Question

I have been married to my husband for almost ten years now and still to this day his ex-wife tries to make him and I pay for moving on. They had a toxic marriage and her way of getting him to completely go along with her demands would be to either threaten divorce or file for divorce but never follow through all the way. The third and final time she filed for divorce she went through with it under the pretense that this would be incentive to work harder to win her back and then they could be married again. Well, he met me and never went back. This caused her to unravel and the only leverage she had at that point was their kids. She worked hard for years to slander and shame my husband with his friends, family, coworkers, and just about any who would give her an audience. Most of all her biggest priority was to make sure their kids took her side. My husband feels she has caused enough trauma to the kids, so he has never spoken his side. He’s never defended me to his daughter, who’s been led to believe that I was a mistress that broke up their marriage.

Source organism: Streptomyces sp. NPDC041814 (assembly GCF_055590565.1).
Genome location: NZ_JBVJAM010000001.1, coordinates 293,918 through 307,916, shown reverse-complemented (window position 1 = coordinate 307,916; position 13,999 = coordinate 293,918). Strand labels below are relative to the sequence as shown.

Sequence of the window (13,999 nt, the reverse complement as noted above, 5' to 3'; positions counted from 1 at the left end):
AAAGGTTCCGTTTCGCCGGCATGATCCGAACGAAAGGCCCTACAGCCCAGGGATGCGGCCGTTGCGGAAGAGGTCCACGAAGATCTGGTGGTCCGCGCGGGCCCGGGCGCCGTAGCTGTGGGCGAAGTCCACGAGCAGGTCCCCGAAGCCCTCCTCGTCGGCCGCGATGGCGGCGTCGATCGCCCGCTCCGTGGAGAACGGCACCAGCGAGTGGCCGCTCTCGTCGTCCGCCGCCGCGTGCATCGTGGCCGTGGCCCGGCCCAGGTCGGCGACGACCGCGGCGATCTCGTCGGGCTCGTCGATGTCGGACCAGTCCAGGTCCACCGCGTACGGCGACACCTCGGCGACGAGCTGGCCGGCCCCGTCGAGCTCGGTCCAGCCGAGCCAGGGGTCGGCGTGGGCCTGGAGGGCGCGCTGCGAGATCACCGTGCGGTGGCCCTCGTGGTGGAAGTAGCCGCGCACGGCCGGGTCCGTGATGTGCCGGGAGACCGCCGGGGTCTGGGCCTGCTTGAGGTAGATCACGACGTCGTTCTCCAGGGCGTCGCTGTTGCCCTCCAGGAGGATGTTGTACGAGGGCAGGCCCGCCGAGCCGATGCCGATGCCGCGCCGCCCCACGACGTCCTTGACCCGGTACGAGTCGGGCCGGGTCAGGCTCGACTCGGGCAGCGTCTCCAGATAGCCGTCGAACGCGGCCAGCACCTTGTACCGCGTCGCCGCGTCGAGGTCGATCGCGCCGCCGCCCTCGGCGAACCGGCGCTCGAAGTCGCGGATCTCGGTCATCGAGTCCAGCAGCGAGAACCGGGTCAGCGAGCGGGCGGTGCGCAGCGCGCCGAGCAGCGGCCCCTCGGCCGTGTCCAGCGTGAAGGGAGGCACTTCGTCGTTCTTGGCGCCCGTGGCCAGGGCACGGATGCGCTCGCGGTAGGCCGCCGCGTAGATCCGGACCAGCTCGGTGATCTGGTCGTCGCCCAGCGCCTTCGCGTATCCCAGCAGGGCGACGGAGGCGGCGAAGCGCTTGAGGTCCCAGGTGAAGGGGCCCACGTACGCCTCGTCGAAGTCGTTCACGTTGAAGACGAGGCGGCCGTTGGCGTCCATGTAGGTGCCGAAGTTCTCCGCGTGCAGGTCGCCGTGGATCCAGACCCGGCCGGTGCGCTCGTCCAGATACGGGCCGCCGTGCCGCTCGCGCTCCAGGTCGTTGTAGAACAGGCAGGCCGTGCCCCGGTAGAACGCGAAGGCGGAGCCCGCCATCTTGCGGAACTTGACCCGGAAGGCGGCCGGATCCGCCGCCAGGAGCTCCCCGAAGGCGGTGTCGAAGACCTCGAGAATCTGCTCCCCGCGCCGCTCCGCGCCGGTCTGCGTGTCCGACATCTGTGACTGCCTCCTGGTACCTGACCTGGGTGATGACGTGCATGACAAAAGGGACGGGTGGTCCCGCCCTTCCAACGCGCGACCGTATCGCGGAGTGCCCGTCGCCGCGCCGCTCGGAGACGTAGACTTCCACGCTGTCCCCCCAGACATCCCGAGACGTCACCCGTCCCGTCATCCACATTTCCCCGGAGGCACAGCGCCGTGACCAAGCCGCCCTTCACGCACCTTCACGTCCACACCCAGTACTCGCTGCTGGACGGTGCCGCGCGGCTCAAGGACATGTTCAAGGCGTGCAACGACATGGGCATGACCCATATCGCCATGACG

So now years later we have paid a significant amount of my stepdaughter’s wedding, but she is uncomfortable with me attending. So, out of respect, I had my husband tell her I wouldn’t be showing up to the wedding. Once she learned I wouldn’t be there, she sent him an official invitation. I’m mad because this is his ex-wife still being vindictive. They only act civil toward him when they want money from him.

I have suggested to my husband that I take a small trip on her wedding day and de-stress. Then, I can come back and continue getting dumped on by his ex-wife and daughter. I don’t know if I can live happily ever after. With his ex-wife always doing something vindictive and always getting away with it. His daughter is now following in her mother’s footsteps of dumping on my husband. Any time they have a bad day it’s his fault for choosing me.

Answer